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JFootman
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Posted (edited)
11 hours ago, JFootman said:

Quick update. Went out to try and take video of the bike starting and running. Wouldn't start until I remembered it was in or in between gears so pulled clutch while starting. Starter engaged and lunged forward a bit despite full pull of clutch. Turned off and tried again but same result. Gear indicator showed 4th (as opposed to blank last night). Let it sit & tried again with no lurch. Remarkably was able to keep clutch pulled and shifted into neutral. Wouldn't go into first until I shut her off & did the "Puk Rock" and dropped into first after running back up through the gears.

I think I'm going to pull the clutch tonight or tomorrow. Welcome any words of wisdom & insight!

 

Just for some insight I ran into a similar issue with a transport truck. The customer had a new clutch installed Picked up his truck from the shop were he had it done and all was fine. Next morning when it was cold his clutch would not disengage until the truck was well warmed up. Since he was already falling behind on his time sensitive load he continued to run until he got to our shop after delivering his load.

When I pulled his clutch out I found the shop that installed the new clutch assembly and flywheel failed to wash of the thick waxy grease like coating that coated the metal parts to protect them from rust while in storage. After its first heating up this gunk became almost glue like each time it cooled down but would soften when the clutch assembly warmed up.

So if you remove the clutch pack I would suggest thoroughly cleaning all the disks with brake clean and then after a good cleaning, soak the friction discs (preferably over night though an hour should suffice) in good engine oil before re-installing them.

Edited by saddlebum
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21 hours ago, JFootman said:

I used Rotella conventional 15w-40, @Woody. I found a number of posts recommending this but unfortunately there doesn't seem to be a definite consensus. As I indicated the oil was remarkably dark for less than 2 weeks old and minimal mileage. Will probably do another oil change once I get her up and running (IF I do!). What do you guys recommend?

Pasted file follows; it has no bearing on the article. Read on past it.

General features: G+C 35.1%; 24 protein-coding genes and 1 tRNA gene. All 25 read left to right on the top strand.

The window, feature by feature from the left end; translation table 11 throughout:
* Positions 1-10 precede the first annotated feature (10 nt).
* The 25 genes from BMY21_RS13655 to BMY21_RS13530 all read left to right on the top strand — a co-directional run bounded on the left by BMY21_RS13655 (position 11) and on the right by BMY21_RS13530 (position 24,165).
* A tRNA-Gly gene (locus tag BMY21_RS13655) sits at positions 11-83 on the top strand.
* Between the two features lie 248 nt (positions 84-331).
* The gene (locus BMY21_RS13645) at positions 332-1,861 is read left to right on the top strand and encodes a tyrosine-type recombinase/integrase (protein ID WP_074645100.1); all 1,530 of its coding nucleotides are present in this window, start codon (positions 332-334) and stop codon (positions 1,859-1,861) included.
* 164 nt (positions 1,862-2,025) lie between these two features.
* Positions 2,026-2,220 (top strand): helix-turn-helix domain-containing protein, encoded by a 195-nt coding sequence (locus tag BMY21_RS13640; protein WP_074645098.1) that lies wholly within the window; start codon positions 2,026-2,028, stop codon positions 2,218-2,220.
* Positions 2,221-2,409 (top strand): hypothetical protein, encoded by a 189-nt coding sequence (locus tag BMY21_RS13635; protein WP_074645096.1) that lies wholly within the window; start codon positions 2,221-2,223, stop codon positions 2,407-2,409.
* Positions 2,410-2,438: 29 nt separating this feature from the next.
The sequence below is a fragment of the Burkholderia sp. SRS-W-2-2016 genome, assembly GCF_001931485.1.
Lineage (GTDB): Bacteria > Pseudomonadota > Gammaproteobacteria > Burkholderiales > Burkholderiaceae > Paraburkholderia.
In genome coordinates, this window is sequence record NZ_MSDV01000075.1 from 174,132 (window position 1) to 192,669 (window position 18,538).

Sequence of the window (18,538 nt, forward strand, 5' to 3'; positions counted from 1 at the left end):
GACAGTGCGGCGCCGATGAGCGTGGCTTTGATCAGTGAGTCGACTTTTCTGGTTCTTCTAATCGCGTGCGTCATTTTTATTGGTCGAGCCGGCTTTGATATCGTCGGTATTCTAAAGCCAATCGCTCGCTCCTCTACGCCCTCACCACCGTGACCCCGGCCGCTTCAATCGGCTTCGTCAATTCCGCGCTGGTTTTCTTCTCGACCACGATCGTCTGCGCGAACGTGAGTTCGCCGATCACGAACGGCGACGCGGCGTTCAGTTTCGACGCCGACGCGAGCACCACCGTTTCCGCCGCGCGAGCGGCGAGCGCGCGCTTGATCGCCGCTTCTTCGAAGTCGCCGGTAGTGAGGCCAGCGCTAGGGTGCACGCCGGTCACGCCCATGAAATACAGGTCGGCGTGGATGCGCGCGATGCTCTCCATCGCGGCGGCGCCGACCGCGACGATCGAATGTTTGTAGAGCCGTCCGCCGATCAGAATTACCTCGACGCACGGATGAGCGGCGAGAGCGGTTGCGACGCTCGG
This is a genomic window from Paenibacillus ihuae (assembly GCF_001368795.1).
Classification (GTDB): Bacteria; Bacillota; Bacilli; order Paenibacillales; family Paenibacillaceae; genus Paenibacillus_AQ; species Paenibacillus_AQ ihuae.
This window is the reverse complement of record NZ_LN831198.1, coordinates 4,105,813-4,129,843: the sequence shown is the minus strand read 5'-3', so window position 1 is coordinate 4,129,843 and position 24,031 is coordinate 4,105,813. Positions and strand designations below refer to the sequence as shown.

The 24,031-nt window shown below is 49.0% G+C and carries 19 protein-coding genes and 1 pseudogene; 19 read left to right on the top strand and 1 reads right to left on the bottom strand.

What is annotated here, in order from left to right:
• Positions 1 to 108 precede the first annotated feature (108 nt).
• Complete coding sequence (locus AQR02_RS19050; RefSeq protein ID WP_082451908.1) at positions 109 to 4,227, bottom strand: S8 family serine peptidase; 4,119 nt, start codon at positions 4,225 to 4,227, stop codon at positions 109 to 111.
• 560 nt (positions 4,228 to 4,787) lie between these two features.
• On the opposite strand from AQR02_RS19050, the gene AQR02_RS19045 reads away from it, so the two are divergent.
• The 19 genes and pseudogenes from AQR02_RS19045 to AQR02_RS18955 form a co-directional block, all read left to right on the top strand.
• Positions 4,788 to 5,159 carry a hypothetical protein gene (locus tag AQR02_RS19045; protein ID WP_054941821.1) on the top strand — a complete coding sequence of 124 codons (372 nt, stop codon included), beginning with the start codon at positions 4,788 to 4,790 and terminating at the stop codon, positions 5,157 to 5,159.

The reason I was asking is some oil's do not play well with these bikes. I think I used Rotella T6 in my 2nd gen. it was just a thought 

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1 hour ago, Woody said:

The reason I was asking is some oil's do not play well with these bikes. I think I used Rotella T6 in my 2nd gen. it was just a thought 

Thx. @Woody. At this point I’m willing to consider anything! Just puzzled why it turned black so quickly. Once I get her up and running again I’m going to change it out.

So I’m going to pull the clutch and basket after lunch. I’ll take pics and see what everyone thinks. Other than visually inspecting the pins, anything else obvious I should be looking for?

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14 hours ago, JFootman said:

Quick update. Went out to try and take video of the bike starting and running. Wouldn't start until I remembered it was in or in between gears so pulled clutch while starting. Starter engaged and lunged forward a bit despite full pull of clutch. Turned off and tried again but same result. Gear indicator showed 4th (as opposed to blank last night). Let it sit & tried again with no lurch. Remarkably was able to keep clutch pulled and shifted into neutral. Wouldn't go into first until I shut her off & did the "Puk Rock" and dropped into first after running back up through the gears.

I think I'm going to pull the clutch tonight or tomorrow. Welcome any words of wisdom & insight!

Here's a video walk-around for anyone wanting to offer their $0.02 on the validity of ~65k miles.

 

Darn right,, she is a beauty!! Definitely worth digging into, sorting it out and sucking all the life left in her out J!! I see some awesome miles of fun sitting right there. From what I can see of the brake rotors, grip wear (I LOVE those original grips!!) and foot peg wear she sure looks like a gorgeous low mile bike to me... Worth fighting for for sure!! Thanks for the vid!!